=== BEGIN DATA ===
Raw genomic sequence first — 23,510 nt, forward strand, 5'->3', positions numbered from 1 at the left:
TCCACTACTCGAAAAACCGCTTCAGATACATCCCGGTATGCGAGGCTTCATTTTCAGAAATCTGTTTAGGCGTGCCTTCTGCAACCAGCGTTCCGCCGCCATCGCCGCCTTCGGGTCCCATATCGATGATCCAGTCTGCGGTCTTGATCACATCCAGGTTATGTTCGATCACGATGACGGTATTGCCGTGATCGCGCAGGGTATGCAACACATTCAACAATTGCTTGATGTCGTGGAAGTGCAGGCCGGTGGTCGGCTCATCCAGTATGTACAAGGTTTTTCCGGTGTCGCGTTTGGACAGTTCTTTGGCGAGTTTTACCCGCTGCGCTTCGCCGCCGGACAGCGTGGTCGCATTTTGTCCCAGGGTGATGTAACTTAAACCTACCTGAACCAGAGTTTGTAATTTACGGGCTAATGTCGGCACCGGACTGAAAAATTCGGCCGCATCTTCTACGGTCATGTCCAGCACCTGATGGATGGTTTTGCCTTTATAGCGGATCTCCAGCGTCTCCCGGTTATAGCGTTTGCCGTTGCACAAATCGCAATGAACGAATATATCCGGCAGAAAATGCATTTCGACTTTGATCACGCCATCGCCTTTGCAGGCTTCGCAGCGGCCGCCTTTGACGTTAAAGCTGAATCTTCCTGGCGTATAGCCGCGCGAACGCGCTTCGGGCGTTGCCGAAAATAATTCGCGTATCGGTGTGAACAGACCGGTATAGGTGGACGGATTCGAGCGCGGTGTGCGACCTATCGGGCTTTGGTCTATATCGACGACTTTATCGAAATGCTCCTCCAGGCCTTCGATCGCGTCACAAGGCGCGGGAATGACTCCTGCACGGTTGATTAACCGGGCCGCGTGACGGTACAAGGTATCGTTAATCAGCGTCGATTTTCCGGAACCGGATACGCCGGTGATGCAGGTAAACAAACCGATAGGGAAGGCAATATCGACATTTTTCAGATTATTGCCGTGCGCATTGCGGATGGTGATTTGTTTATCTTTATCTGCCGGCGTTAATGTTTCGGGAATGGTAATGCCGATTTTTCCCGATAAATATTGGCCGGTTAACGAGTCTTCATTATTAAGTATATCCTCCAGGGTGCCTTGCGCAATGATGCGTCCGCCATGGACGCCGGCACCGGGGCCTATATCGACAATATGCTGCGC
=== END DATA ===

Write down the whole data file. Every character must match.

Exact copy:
Raw genomic sequence first — 23,510 nt, forward strand, 5'->3', positions numbered from 1 at the left:
TCCACTACTCGAAAAACCGCTTCAGATACATCCCGGTATGCGAGGCTTCATTTTCAGAAATCTGTTTAGGCGTGCCTTCTGCAACCAGCGTTCCGCCGCCATCGCCGCCTTCGGGTCCCATATCGATGATCCAGTCTGCGGTCTTGATCACATCCAGGTTATGTTCGATCACGATGACGGTATTGCCGTGATCGCGCAGGGTATGCAACACATTCAACAATTGCTTGATGTCGTGGAAGTGCAGGCCGGTGGTCGGCTCATCCAGTATGTACAAGGTTTTTCCGGTGTCGCGTTTGGACAGTTCTTTGGCGAGTTTTACCCGCTGCGCTTCGCCGCCGGACAGCGTGGTCGCATTTTGTCCCAGGGTGATGTAACTTAAACCTACCTGAACCAGAGTTTGTAATTTACGGGCTAATGTCGGCACCGGACTGAAAAATTCGGCCGCATCTTCTACGGTCATGTCCAGCACCTGATGGATGGTTTTGCCTTTATAGCGGATCTCCAGCGTCTCCCGGTTATAGCGTTTGCCGTTGCACAAATCGCAATGAACGAATATATCCGGCAGAAAATGCATTTCGACTTTGATCACGCCATCGCCTTTGCAGGCTTCGCAGCGGCCGCCTTTGACGTTAAAGCTGAATCTTCCTGGCGTATAGCCGCGCGAACGCGCTTCGGGCGTTGCCGAAAATAATTCGCGTATCGGTGTGAACAGACCGGTATAGGTGGACGGATTCGAGCGCGGTGTGCGACCTATCGGGCTTTGGTCTATATCGACGACTTTATCGAAATGCTCCTCCAGGCCTTCGATCGCGTCACAAGGCGCGGGAATGACTCCTGCACGGTTGATTAACCGGGCCGCGTGACGGTACAAGGTATCGTTAATCAGCGTCGATTTTCCGGAACCGGATACGCCGGTGATGCAGGTAAACAAACCGATAGGGAAGGCAATATCGACATTTTTCAGATTATTGCCGTGCGCATTGCGGATGGTGATTTGTTTATCTTTATCTGCCGGCGTTAATGTTTCGGGAATGGTAATGCCGATTTTTCCCGATAAATATTGGCCGGTTAACGAGTCTTCATTATTAAGTATATCCTCCAGGGTGCCTTGCGCAATGATGCGTCCGCCATGGACGCCGGCACCGGGGCCTATATCGACAATATGCTGCGC